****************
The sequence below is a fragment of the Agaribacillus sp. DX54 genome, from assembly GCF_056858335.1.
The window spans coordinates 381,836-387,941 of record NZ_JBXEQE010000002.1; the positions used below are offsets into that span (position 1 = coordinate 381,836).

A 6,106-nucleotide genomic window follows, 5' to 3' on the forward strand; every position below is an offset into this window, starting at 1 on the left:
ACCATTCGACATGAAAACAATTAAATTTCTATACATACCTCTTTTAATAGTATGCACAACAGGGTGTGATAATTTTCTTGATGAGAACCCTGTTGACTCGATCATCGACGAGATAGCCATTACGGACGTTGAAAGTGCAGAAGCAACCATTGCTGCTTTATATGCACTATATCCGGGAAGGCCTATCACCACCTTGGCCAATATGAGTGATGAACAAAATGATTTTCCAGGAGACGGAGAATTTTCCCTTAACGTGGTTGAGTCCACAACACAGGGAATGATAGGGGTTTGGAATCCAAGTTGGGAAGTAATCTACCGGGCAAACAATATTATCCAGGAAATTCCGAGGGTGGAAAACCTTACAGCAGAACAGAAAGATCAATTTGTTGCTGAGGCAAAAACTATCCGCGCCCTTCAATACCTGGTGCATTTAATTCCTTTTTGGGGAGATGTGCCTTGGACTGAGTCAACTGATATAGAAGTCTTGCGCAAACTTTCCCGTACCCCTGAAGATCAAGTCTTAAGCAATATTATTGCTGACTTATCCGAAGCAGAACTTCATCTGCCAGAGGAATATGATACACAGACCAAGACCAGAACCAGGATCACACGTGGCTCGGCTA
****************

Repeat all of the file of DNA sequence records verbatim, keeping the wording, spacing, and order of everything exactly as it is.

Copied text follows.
The sequence below is a fragment of the Agaribacillus sp. DX54 genome, from assembly GCF_056858335.1.
The window spans coordinates 381,836-387,941 of record NZ_JBXEQE010000002.1; the positions used below are offsets into that span (position 1 = coordinate 381,836).

A 6,106-nucleotide genomic window follows, 5' to 3' on the forward strand; every position below is an offset into this window, starting at 1 on the left:
ACCATTCGACATGAAAACAATTAAATTTCTATACATACCTCTTTTAATAGTATGCACAACAGGGTGTGATAATTTTCTTGATGAGAACCCTGTTGACTCGATCATCGACGAGATAGCCATTACGGACGTTGAAAGTGCAGAAGCAACCATTGCTGCTTTATATGCACTATATCCGGGAAGGCCTATCACCACCTTGGCCAATATGAGTGATGAACAAAATGATTTTCCAGGAGACGGAGAATTTTCCCTTAACGTGGTTGAGTCCACAACACAGGGAATGATAGGGGTTTGGAATCCAAGTTGGGAAGTAATCTACCGGGCAAACAATATTATCCAGGAAATTCCGAGGGTGGAAAACCTTACAGCAGAACAGAAAGATCAATTTGTTGCTGAGGCAAAAACTATCCGCGCCCTTCAATACCTGGTGCATTTAATTCCTTTTTGGGGAGATGTGCCTTGGACTGAGTCAACTGATATAGAAGTCTTGCGCAAACTTTCCCGTACCCCTGAAGATCAAGTCTTAAGCAATATTATTGCTGACTTATCCGAAGCAGAACTTCATCTGCCAGAGGAATATGATACACAGACCAAGACCAGAACCAGGATCACACGTGGCTCGGCTA